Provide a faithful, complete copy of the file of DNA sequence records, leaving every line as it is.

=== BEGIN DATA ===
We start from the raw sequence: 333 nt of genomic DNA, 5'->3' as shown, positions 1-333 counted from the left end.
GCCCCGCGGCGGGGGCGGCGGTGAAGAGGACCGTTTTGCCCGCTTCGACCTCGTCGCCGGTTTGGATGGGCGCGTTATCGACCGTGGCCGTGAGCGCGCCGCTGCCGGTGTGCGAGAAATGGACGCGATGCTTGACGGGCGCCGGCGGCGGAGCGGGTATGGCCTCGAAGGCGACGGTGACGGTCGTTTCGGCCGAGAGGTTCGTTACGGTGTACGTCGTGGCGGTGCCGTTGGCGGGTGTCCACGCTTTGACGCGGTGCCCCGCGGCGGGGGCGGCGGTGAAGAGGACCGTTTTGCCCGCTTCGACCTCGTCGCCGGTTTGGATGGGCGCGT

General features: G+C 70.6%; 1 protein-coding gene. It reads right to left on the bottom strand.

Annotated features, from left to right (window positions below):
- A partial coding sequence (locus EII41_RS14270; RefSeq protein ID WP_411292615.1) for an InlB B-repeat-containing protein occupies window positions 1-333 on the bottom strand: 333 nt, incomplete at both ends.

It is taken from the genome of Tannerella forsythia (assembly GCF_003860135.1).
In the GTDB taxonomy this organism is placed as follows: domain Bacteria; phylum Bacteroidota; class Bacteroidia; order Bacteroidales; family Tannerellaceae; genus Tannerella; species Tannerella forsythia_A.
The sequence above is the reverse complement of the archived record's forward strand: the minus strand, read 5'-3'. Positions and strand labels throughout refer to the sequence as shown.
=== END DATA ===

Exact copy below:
We start from the raw sequence: 333 nt of genomic DNA, 5'->3' as shown, positions 1-333 counted from the left end.
GCCCCGCGGCGGGGGCGGCGGTGAAGAGGACCGTTTTGCCCGCTTCGACCTCGTCGCCGGTTTGGATGGGCGCGTTATCGACCGTGGCCGTGAGCGCGCCGCTGCCGGTGTGCGAGAAATGGACGCGATGCTTGACGGGCGCCGGCGGCGGAGCGGGTATGGCCTCGAAGGCGACGGTGACGGTCGTTTCGGCCGAGAGGTTCGTTACGGTGTACGTCGTGGCGGTGCCGTTGGCGGGTGTCCACGCTTTGACGCGGTGCCCCGCGGCGGGGGCGGCGGTGAAGAGGACCGTTTTGCCCGCTTCGACCTCGTCGCCGGTTTGGATGGGCGCGT

General features: G+C 70.6%; 1 protein-coding gene. It reads right to left on the bottom strand.

Annotated features, from left to right (window positions below):
- A partial coding sequence (locus EII41_RS14270; RefSeq protein ID WP_411292615.1) for an InlB B-repeat-containing protein occupies window positions 1-333 on the bottom strand: 333 nt, incomplete at both ends.

It is taken from the genome of Tannerella forsythia (assembly GCF_003860135.1).
In the GTDB taxonomy this organism is placed as follows: domain Bacteria; phylum Bacteroidota; class Bacteroidia; order Bacteroidales; family Tannerellaceae; genus Tannerella; species Tannerella forsythia_A.
The sequence above is the reverse complement of the archived record's forward strand: the minus strand, read 5'-3'. Positions and strand labels throughout refer to the sequence as shown.